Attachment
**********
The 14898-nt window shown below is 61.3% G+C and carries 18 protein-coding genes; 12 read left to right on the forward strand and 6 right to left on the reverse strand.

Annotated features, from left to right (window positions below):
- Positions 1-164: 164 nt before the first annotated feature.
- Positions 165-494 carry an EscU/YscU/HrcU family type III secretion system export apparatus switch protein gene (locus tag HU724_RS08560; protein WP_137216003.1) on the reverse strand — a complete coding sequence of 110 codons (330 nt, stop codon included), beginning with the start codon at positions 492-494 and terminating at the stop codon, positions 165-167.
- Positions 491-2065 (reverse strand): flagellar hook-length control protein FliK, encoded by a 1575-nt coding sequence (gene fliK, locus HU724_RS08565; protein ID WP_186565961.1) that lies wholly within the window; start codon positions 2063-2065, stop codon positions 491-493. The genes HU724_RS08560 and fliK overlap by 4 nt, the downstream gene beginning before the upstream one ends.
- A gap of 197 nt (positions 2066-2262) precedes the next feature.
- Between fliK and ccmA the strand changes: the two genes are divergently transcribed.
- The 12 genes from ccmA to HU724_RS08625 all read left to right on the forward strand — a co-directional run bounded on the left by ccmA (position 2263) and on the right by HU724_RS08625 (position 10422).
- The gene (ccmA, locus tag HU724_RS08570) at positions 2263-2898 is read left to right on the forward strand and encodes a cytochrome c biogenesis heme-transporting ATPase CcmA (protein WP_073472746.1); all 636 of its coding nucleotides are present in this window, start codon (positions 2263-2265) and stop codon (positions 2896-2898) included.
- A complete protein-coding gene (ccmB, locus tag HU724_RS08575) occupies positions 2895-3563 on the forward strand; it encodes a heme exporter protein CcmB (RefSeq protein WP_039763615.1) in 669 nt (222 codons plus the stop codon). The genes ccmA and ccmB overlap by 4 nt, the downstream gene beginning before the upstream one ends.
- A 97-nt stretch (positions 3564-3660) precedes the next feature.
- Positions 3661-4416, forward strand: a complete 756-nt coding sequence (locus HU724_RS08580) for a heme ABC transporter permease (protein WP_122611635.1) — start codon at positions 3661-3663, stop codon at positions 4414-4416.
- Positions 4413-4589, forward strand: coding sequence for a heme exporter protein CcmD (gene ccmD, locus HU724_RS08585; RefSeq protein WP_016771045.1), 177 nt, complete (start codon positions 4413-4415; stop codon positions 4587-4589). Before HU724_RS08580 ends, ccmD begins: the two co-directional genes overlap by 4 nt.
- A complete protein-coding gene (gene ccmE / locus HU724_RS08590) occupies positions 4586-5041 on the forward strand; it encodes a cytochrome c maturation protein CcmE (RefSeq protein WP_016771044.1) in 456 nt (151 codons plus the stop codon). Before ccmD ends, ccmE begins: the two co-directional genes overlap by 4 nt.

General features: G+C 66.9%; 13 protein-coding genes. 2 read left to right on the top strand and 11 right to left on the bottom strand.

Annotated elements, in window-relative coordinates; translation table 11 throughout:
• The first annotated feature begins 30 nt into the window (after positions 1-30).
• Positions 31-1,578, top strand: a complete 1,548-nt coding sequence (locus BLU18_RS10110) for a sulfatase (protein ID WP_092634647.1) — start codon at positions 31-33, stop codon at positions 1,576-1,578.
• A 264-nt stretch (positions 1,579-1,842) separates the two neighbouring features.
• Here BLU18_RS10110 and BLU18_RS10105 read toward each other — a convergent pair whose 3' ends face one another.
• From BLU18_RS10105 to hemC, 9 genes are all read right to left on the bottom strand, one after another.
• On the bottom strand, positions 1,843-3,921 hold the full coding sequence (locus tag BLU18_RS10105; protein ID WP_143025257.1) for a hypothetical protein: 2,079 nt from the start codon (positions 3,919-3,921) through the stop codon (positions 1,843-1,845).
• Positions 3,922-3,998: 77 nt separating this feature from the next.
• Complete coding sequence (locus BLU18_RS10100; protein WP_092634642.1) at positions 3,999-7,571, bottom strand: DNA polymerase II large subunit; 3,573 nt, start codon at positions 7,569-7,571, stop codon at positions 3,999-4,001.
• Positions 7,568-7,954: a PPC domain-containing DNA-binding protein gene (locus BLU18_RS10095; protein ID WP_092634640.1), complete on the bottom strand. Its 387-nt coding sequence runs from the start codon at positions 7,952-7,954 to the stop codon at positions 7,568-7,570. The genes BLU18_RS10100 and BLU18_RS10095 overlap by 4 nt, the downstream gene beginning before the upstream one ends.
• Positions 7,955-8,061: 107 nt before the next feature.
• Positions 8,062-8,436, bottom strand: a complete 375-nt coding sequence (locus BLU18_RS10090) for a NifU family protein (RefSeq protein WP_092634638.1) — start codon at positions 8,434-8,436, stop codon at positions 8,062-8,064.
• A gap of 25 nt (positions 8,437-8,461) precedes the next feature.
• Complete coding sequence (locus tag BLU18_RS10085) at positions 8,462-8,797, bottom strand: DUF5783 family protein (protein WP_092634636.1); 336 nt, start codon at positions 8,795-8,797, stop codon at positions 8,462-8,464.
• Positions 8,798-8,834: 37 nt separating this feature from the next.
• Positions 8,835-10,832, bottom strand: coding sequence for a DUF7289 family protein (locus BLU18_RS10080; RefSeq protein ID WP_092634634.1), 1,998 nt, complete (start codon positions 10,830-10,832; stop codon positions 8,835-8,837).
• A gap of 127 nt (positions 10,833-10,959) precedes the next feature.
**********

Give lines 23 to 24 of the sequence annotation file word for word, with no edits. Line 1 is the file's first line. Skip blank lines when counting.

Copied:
• Positions 3,922-3,998: 77 nt separating this feature from the next.
• Complete coding sequence (locus BLU18_RS10100; protein WP_092634642.1) at positions 3,999-7,571, bottom strand: DNA polymerase II large subunit; 3,573 nt, start codon at positions 7,569-7,571, stop codon at positions 3,999-4,001.